Marcks was born in Grand Rapids, Michigan. She graduated from Forest Hill Central High School and went on to earn a degree in human resources management from Michigan State University. She worked eight years in the construction industry and now does a variety of professional services as an independent contractor.

Marcks moved to Shawano in 2011. She and her husband, Jason, a commercial pilot for Air Wisconsin, have two children and live in the town of Wescott.

Q How did you get started making T-shirt blankets?

A “The idea first came from a certificate from the rugby club in Grand Rapids doing a breast cancer fundraiser. I was a rugby player, and that was the first time I heard of it. I made my first blanket for my husband and myself five years ago. I wanted to do a fundraiser for Hope Community Church to help pay for the new addition.”

Sat
29
Apr

What I should have said

A while back, I received the shock of my life. I was presented the Friend of Agriculture award by the Shawano County Agricultural Society at its awards banquet held at The Main Event in Cecil. This was to honor me for my years of writing about farm life. I still feel very unworthy, weeks later.

Cocktail hour was held before the banquet and shortly after we were treated to an amazing dinner. I was there under the pretense my brother was receiving an award because he and my sister-in-law had hosted a Brunch on the Farm for the Shawano County Farm Bureau. I am so proud of my brother for the way he has managed my home farm. He and my sister-in-law and their kids are excellent stewards of the land, so when they asked my husband and me to come, I readily agreed.

Sat
29
Apr

Hope for backyard cleanup springs eternal

This week, I had time to explore the wilds of my backyard. Why is that blue flag there? How bumpy is that hole that arrived one year ago?

It seems that when a person builds a house in the woods, stumps get buried in the backyard. Then, after a few years, and some rain, those stumps turn to mush and there is a hole. It is something I discovered when I was looking at daffodils a year ago.

I was very fortunate that I saw it, or I would have fallen into it, or before we tried mowing the lawn. I think the John Deere would have partially dove in. I recalled that someone came with a bucket full of dirt and just dumped it in, and then it was never tended to by leveling it off. So the blue warning flag remained, and that part of the yard was not attended to. I am determined this year will be different.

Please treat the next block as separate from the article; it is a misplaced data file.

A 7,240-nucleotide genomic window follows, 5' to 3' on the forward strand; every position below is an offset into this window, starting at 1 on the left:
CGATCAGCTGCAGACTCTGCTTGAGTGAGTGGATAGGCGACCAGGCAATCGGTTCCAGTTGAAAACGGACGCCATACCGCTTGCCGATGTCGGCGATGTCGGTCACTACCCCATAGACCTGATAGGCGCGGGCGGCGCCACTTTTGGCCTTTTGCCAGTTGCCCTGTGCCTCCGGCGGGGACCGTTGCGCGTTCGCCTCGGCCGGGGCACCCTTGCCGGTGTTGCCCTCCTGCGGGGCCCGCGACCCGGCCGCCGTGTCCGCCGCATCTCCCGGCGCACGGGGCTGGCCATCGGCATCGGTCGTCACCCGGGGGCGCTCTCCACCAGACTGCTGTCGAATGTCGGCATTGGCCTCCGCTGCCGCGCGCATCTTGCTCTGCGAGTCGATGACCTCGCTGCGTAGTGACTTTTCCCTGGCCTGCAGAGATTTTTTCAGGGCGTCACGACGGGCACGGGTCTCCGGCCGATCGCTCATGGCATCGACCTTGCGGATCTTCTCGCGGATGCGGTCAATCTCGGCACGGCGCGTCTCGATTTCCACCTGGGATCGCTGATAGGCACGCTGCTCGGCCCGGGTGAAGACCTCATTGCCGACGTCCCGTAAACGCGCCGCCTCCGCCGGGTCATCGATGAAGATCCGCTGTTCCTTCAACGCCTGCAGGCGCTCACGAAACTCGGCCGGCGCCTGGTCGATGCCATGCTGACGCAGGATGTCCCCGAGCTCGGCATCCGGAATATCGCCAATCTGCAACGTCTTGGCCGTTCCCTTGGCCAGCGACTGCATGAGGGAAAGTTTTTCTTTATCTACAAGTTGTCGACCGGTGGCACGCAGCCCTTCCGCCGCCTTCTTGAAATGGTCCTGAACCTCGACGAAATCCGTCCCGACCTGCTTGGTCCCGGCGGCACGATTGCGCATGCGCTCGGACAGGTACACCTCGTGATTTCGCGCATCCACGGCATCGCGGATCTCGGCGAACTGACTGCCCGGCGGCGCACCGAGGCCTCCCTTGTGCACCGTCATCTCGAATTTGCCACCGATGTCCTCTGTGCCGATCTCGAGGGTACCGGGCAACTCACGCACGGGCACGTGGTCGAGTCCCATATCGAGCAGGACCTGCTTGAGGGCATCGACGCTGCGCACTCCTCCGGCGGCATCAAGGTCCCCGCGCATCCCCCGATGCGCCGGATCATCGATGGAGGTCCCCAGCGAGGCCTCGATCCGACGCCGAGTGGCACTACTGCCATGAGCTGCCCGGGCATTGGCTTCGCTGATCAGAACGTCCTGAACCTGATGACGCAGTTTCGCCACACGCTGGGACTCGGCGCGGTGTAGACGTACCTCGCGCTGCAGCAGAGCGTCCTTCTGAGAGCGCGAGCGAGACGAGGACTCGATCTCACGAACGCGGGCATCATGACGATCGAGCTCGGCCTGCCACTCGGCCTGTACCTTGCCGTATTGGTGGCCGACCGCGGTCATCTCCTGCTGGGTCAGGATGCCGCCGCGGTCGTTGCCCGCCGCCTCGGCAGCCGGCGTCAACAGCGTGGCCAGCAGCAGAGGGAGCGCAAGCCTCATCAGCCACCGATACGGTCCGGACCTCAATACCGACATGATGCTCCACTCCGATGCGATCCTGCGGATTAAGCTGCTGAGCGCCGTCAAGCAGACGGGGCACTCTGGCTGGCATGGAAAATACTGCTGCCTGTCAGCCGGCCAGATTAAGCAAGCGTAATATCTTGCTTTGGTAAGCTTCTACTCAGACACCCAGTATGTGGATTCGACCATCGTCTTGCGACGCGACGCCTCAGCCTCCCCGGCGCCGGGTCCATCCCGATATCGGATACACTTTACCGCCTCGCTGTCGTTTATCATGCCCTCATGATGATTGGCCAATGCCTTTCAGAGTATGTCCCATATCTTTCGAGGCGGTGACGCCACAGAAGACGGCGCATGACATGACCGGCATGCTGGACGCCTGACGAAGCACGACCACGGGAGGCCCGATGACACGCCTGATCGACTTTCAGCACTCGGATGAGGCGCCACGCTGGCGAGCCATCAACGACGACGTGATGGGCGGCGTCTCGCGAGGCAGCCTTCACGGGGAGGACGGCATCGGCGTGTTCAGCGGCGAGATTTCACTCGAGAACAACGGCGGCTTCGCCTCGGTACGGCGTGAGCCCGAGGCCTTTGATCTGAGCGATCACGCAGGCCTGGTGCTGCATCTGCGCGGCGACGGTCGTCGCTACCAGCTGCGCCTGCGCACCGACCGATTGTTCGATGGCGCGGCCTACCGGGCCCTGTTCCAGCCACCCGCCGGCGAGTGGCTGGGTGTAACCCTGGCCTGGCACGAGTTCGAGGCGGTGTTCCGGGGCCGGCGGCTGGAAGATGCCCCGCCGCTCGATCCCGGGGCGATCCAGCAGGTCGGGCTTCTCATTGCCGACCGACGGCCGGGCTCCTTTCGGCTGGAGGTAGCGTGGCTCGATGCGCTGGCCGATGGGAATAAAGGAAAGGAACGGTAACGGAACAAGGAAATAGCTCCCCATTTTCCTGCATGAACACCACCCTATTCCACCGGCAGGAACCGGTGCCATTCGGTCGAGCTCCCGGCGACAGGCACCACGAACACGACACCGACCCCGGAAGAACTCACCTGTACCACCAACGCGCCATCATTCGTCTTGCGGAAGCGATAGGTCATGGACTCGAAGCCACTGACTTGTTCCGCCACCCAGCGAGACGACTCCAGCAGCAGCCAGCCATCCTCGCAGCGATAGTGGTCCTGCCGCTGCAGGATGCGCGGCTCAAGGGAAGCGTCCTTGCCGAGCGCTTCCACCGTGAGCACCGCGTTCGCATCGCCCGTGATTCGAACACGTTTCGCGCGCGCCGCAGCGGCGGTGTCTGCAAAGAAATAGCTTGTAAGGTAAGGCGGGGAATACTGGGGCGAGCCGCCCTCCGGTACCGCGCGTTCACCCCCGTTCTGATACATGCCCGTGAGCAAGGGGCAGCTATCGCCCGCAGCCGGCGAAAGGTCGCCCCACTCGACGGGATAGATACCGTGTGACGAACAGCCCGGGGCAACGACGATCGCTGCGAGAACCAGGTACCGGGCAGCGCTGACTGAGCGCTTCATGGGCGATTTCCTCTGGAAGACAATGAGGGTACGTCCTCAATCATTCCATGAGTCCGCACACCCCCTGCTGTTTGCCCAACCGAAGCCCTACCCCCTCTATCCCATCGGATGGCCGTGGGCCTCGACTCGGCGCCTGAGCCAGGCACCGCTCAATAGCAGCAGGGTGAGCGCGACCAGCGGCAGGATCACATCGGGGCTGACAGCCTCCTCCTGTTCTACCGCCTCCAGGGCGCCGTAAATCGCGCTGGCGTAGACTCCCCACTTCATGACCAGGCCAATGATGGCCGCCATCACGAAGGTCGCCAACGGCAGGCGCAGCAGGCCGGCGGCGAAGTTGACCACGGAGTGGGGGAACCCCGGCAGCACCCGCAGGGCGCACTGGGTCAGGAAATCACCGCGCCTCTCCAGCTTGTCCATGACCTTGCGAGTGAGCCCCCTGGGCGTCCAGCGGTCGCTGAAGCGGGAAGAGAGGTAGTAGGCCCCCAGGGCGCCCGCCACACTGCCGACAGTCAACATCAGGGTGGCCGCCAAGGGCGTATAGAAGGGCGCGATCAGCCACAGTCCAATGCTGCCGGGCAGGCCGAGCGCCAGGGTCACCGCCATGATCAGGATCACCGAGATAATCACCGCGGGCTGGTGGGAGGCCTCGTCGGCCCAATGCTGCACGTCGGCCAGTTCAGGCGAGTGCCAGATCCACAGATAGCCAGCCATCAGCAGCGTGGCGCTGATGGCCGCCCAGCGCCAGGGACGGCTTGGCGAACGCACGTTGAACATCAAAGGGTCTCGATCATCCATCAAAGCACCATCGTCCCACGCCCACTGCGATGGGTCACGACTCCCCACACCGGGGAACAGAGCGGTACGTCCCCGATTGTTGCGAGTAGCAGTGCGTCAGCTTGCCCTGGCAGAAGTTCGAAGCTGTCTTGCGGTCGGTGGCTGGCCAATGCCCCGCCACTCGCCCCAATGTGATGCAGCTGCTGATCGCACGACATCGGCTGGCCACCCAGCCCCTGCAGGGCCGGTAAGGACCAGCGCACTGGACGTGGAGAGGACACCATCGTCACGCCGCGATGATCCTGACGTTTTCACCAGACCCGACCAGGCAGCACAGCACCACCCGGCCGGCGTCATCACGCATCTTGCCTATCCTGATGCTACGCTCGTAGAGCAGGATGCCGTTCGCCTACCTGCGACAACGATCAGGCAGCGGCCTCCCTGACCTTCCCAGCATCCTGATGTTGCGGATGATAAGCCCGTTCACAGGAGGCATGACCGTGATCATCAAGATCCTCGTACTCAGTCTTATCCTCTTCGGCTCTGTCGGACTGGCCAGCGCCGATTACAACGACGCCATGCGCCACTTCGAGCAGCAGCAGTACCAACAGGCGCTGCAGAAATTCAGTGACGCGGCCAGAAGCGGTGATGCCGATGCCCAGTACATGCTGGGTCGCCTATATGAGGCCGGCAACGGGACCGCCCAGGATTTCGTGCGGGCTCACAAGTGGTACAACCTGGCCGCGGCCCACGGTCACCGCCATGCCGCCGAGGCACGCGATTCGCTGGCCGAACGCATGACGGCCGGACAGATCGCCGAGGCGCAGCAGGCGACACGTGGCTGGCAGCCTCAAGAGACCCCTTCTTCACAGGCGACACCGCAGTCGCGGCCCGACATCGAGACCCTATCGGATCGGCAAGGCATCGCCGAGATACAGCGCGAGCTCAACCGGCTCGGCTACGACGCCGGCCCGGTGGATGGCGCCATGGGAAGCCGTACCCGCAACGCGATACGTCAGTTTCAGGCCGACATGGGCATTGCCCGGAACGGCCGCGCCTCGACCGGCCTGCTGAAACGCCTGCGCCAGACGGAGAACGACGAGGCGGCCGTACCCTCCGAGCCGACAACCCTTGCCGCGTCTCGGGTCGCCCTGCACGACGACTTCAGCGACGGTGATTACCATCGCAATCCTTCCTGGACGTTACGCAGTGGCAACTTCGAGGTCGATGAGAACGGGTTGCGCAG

Fri
28
Apr

Clintonville youngsters spend the night in cardboard boxes


Photo by Grace Kirchner St. Martin Lutheran School seventh-graders, from left, Nathan Schley, Ben Behnke and Jonah Klockzien prepare to spend Saturday night sleeping in cardboard boxes as part of a community service project called “Shanty Town.”

Photo by Grace Kirchner Nicole Kirchner, left, and Breanna Malueg get ready to spend the night in a cardboard box as part of a St. Martin Lutheran School project to raise awareness about homelessness.

Youth from St. Martin Lutheran Church in Clintonville spent Saturday night in “Shanty Town.”

Shanty Town is a community service project designed to raise awareness about being homeless and the living style of those less fortunate. Shanty Town was located in the fenced play yard at St. Martin Lutheran School.

“We are reminded what it is like to be without a home, seventh-grader Ben Behnke said. “It is fun and maybe once in a lifetime that I will do this.”

Ben said his mother got a refrigerator box from an Appleton store for his shanty. He and his father spent much of the day duct taping and folding to create a bedroom.

“I have a heavy blanket, a Memory Foam blanket and a mattress pad,” Ben said.

Jonah Klockzien was able to find a big box in the dumpster at the Landmark Motel. He found a mattress along the highway and made a couch. He made a door, created a table and brought along a deck of cards.

Fri
28
Apr

The long and winding road of the tomato


Leader Photo by Greg Mellis Thomas Jefferson developed recipes for tomatoes and cultivated a variety of them on his Monticello estate. This dish is called Monticello Pickled Tomatoes.

I know of no other food product that has taken a more circuitous route to mainstream culinary prominence than the tomato. The twists and turns of this historical journey are many, and widely debated.

Ironically the famous tomato dishes of the Mediterranean countries such as Italy, France and Spain literally have their roots in Central and South America.

The consumption of tomatoes probably began in the Andes mountains of Peru, where wild tomatoes can still be found. By the time the Spanish arrived, there was widespread cultivation of tomatoes across Central and South America. Initially, the Europeans thought the fruit to be toxic and only the native people could eat them and survive. This belief lasted for many years.